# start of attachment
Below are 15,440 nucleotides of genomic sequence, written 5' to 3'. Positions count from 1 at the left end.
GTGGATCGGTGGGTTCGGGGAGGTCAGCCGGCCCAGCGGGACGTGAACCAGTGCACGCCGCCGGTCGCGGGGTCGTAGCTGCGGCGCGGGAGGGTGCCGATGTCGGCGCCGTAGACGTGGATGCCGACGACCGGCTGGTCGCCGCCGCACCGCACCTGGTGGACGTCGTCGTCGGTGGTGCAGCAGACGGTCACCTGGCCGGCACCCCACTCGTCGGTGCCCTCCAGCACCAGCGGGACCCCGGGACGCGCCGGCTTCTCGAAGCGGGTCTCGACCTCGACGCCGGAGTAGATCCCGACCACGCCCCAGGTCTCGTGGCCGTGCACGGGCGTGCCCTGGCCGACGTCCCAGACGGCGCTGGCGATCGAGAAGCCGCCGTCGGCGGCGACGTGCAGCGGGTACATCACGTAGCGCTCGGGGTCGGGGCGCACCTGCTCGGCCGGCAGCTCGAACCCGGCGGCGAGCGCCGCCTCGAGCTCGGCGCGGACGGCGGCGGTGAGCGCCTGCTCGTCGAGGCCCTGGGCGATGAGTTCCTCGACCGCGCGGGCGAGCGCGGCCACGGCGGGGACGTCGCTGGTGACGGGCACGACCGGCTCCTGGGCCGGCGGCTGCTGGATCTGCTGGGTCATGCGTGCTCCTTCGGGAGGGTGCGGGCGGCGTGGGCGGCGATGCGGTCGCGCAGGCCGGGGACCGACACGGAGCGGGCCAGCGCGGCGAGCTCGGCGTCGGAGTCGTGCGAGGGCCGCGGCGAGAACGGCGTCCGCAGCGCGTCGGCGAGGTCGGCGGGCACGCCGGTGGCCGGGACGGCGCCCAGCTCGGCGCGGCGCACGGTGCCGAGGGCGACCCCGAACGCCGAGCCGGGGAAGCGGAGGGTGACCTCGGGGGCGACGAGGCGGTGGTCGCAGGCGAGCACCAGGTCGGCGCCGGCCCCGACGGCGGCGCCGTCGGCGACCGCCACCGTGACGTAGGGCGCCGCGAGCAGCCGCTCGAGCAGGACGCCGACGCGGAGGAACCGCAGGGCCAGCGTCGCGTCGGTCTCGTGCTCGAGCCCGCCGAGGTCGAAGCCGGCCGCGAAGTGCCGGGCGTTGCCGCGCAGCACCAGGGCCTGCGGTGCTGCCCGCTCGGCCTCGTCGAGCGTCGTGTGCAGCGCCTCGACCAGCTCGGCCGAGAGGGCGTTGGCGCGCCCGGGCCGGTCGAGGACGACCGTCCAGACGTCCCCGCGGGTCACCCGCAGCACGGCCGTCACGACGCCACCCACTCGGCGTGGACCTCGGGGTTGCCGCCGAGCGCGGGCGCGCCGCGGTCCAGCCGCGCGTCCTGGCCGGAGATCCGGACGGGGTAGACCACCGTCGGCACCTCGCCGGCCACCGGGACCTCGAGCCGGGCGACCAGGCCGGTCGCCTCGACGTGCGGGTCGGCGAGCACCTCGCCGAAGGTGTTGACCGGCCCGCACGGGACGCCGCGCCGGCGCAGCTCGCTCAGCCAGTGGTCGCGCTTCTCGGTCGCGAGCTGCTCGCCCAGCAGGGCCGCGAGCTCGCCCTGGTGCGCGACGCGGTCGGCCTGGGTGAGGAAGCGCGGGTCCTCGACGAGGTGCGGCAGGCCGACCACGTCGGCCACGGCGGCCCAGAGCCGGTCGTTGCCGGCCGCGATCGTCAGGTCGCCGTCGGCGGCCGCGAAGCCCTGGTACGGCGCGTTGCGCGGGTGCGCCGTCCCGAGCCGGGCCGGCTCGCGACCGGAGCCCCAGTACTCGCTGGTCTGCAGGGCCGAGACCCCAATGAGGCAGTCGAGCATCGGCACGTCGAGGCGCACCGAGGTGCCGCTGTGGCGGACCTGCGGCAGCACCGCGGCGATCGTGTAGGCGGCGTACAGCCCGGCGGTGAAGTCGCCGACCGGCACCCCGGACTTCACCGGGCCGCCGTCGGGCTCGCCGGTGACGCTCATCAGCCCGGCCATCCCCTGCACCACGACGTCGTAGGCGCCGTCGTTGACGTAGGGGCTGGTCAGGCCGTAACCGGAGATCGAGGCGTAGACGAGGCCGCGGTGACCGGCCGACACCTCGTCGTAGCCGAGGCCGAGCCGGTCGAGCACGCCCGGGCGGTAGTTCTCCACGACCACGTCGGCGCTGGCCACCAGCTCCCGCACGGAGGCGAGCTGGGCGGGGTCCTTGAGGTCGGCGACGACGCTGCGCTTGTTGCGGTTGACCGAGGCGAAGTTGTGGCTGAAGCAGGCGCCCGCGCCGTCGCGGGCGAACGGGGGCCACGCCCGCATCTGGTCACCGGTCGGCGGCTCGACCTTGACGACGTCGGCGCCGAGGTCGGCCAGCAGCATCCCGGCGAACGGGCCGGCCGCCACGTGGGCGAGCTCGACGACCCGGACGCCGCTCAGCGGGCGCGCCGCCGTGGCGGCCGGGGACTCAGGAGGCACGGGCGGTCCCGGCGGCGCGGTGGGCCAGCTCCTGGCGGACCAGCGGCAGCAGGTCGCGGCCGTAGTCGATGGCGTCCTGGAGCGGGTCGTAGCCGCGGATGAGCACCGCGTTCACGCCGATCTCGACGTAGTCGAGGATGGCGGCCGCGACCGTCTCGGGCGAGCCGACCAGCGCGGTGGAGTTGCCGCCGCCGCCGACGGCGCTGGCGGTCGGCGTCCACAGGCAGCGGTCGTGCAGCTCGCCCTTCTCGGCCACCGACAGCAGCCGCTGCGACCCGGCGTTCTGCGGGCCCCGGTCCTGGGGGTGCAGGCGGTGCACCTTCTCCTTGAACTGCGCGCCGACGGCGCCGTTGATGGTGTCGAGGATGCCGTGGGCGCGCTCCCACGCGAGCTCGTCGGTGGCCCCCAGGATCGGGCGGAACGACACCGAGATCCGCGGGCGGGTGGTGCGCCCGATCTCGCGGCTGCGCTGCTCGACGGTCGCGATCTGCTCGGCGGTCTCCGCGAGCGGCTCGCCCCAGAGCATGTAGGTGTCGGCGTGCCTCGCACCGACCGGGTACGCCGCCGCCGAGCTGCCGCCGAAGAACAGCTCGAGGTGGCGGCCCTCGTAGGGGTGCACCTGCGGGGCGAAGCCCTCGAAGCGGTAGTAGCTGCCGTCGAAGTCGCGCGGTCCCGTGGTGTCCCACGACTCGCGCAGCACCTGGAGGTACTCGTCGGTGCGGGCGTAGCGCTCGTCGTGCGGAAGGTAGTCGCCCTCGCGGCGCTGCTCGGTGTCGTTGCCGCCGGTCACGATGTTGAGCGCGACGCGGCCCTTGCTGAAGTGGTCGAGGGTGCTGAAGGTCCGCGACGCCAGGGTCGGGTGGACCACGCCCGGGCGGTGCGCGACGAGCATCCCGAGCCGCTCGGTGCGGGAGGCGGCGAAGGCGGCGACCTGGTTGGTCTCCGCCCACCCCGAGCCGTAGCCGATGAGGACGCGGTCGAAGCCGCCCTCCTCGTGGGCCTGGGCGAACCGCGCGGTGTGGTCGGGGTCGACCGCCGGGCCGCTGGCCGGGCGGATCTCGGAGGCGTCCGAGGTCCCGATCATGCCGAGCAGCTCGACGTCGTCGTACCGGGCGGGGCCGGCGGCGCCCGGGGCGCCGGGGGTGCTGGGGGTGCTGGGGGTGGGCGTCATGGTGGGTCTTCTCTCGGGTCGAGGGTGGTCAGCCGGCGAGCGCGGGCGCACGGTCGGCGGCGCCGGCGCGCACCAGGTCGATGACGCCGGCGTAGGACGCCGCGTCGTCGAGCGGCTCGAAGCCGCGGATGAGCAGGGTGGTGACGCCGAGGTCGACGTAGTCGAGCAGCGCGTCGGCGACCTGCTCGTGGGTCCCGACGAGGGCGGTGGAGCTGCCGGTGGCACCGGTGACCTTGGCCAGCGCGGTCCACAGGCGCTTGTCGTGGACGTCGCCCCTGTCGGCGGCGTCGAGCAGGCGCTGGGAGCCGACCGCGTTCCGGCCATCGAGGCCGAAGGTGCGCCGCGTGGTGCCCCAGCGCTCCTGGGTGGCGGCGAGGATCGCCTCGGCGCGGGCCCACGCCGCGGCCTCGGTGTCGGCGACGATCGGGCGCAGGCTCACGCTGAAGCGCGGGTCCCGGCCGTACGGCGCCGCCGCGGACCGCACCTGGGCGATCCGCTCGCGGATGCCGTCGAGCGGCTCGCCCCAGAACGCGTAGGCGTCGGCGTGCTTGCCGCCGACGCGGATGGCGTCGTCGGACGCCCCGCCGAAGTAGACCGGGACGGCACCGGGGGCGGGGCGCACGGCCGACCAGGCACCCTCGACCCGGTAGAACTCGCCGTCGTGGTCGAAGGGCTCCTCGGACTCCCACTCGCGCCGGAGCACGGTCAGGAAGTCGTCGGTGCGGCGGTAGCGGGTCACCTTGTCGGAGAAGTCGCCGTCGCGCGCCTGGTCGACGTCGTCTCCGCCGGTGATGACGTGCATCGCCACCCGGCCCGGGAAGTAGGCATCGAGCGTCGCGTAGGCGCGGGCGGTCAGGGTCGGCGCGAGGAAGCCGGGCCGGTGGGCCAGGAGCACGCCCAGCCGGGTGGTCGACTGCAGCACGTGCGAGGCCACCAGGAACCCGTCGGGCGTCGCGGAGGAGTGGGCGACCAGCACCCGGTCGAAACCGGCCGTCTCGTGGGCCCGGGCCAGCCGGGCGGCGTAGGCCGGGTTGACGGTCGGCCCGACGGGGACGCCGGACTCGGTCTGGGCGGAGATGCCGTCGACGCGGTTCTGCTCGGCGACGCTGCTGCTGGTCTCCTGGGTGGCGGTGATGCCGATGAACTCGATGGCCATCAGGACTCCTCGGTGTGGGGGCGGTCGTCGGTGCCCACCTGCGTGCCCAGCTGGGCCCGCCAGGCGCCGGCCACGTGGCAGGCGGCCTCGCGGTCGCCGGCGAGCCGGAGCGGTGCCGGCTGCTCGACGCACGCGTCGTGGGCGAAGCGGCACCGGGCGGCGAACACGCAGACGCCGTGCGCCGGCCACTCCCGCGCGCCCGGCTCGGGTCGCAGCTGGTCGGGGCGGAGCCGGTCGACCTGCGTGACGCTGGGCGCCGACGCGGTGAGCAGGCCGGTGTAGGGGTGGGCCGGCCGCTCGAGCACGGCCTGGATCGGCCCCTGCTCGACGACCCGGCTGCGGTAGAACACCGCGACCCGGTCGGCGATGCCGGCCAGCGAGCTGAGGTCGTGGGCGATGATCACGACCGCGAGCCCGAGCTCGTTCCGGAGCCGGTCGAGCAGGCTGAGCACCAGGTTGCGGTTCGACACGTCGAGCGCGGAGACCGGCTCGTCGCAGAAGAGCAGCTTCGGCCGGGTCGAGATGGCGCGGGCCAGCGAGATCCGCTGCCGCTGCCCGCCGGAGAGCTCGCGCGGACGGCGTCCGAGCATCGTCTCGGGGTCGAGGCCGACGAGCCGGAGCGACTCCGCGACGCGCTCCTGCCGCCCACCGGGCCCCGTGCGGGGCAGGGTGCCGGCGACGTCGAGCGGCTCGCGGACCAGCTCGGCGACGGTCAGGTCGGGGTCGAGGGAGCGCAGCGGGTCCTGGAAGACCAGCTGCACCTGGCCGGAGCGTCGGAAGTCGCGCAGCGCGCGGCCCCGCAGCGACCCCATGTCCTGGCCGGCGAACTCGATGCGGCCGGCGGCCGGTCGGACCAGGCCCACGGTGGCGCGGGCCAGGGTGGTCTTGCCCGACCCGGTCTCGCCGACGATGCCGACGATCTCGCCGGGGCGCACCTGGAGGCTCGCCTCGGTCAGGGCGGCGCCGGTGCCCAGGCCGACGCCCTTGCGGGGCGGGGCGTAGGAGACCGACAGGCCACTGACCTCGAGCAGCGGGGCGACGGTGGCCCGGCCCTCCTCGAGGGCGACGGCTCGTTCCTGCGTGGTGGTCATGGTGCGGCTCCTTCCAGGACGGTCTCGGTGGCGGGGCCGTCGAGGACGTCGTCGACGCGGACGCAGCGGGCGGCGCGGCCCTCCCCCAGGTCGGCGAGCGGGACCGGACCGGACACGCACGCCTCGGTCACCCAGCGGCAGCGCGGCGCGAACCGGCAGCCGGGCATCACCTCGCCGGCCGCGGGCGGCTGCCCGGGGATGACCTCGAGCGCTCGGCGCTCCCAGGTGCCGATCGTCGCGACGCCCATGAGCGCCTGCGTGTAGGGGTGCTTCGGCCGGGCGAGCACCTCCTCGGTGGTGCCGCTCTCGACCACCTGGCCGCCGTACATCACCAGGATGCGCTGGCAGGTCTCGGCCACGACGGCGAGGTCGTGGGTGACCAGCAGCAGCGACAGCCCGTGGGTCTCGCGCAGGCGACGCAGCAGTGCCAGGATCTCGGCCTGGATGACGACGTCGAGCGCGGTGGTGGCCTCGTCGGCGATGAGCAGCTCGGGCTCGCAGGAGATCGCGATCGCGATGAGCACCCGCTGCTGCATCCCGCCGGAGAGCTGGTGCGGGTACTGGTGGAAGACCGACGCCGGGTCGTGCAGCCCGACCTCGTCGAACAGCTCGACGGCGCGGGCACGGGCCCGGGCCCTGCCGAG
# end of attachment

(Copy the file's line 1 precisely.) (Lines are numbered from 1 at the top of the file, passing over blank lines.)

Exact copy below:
Below are 15,440 nucleotides of genomic sequence, written 5' to 3'. Positions count from 1 at the left end.